By Mary Michelfelder
Pay attention! These words echo through homes and classrooms across the country. Adults are constantly reminding children to pay attention. But what does it really mean to pay attention? Gregg Krech, of the ToDo Institute, teaches that attention is a skill. For me, as a professional school counselor, I’ve found this concept of attention as a skill to be very helpful in working with children in a public school setting. Over the last two years, I have taught over 200 children, ages 4-11, about how to pay attention and, specifically, about the different kinds of attention that can be used in different situations.
To teach these ideas, I purchased a standard flashlight, a lantern type flashlight, and a laser pointer. I use these as props to explain to children the three basic attention skills they need to be successful in school: floodlight attention, flashlight attention, and laser light attention. I start my lessons by asking the children what they think it means to pay attention. Then I explain to them that attention is really a skill�one that they can learn, practice, and master. Once we’ve discussed some of the advantages of being skilled at paying attention, I bring out the props, starting with the flashlight. Darkening the room helps make the ideas presented more obvious.
Teaching the Idea of Flashlight Attention
I use the flashlight to demonstrate putting one’s attention (the beam of light) on a specific task such as a math paper or a worksheet. I explain that flashlight attention is the kind of attention students need for seat work, class work, and listening to the teacher. To use good flashlight attention, children need to sit squarely, facing the task at hand. They are to stay focused on the task and not let their attention drift elsewhere. This means visually and mentally focusing on the task or the teacher. Flashlight attention requires effort and sustained concentration. It is an extremely important skill for success in school. The flashlight beam demonstrates staying focused on the task at hand for a period of time. We may occasionally lift the light and shine it somewhere other than the task at hand. Then I explain that as soon as we realize that our attention has wandered we can bring it back to the task at hand.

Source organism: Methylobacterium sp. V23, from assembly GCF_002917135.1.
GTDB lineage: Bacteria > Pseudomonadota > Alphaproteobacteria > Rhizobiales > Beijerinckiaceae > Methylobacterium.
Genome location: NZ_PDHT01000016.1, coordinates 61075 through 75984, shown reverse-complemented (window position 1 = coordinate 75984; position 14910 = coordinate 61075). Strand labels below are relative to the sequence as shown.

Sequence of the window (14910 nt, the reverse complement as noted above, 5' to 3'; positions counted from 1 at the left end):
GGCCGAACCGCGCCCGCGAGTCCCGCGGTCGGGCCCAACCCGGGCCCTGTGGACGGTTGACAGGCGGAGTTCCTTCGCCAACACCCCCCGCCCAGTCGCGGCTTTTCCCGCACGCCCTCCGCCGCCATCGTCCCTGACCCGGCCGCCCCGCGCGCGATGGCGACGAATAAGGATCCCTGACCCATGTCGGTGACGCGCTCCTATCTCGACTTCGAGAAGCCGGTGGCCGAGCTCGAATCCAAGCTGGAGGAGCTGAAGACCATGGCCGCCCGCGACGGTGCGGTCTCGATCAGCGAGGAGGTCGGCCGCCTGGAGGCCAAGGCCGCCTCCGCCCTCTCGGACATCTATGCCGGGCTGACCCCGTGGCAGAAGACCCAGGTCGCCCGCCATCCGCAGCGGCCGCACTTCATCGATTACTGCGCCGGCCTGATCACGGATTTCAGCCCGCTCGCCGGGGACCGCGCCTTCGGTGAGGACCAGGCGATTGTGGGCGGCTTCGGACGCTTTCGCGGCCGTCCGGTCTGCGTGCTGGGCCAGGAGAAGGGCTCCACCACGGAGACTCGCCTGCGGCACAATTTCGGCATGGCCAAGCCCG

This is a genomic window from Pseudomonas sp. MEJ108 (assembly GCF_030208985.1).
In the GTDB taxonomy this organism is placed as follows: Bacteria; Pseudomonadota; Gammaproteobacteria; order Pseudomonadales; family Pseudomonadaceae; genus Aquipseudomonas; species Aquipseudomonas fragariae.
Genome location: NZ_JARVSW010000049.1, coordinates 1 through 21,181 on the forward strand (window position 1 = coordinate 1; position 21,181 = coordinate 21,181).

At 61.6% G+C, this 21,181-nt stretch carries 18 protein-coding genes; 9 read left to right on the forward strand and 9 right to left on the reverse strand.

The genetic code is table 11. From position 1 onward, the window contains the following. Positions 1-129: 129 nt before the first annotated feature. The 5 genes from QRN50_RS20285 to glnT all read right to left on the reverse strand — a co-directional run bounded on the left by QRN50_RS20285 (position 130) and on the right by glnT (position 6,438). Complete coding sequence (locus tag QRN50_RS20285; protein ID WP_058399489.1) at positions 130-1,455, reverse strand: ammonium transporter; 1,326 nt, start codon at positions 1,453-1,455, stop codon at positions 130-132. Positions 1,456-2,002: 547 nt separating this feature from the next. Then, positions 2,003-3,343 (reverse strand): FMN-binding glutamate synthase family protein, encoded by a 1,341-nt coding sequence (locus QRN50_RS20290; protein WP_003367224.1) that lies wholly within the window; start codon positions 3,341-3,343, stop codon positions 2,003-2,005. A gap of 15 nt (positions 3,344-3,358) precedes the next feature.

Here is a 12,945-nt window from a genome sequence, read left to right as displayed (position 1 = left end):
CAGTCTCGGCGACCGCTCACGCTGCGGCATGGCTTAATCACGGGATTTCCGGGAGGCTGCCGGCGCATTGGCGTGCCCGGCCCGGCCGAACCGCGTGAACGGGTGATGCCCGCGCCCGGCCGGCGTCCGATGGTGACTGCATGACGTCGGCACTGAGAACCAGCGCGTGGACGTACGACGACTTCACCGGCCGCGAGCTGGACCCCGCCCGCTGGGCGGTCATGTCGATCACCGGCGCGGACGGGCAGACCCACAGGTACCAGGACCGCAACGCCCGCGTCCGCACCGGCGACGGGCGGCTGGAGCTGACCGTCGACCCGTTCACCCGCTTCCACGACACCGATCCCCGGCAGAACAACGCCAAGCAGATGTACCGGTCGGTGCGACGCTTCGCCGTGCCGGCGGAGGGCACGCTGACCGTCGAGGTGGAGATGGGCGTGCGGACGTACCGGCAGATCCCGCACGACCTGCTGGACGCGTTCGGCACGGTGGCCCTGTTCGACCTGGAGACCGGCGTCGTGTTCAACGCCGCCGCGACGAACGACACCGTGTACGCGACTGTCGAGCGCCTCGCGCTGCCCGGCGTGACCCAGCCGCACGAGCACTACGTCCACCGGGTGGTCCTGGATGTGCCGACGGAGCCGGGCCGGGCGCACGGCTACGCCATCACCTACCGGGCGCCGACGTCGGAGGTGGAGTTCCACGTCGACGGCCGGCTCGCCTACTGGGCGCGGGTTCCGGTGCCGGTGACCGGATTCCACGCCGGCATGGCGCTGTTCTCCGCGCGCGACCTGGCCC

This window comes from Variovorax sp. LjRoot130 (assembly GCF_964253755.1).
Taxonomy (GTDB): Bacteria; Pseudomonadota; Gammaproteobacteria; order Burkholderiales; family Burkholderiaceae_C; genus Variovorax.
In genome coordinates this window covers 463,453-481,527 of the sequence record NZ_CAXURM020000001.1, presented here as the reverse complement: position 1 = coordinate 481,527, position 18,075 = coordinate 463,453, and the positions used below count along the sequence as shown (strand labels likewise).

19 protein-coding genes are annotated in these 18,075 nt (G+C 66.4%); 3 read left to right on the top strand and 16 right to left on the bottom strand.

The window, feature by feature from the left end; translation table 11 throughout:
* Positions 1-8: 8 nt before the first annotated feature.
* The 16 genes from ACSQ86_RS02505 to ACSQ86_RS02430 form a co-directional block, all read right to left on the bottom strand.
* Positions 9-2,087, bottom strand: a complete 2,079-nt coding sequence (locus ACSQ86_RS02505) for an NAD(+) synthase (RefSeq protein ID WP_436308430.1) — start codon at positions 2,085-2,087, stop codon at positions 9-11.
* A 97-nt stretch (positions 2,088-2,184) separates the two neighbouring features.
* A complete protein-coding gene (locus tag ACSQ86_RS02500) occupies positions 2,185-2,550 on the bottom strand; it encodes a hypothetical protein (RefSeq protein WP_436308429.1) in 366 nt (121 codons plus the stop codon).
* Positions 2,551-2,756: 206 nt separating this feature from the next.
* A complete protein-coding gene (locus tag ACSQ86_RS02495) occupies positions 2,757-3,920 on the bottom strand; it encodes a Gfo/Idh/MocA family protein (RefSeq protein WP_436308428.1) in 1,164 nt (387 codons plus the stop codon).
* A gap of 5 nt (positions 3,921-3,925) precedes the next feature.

Teaching the Idea of Floodlight Attention
Next, I use the lantern to illustrate the idea of floodlight attention. Floodlight attention is just the opposite of flashlight attention. Floodlight attention is a wide, scanning type of attention. It involves awareness of others and the environment. I use the floodlight to demonstrate paying attention to the periphery, as well as ahead, by making the beam of light scan the room like a searchlight. Floodlight attention is useful in the cafeteria or on the playground. It works best in situations where one needs to be aware of his/her surroundings. It is not particularly helpful in the classroom because it means that students are distracted by what goes on around them rather than paying attention to the task at hand. It is, however, very useful in physical education class, sports, or when walking in the halls.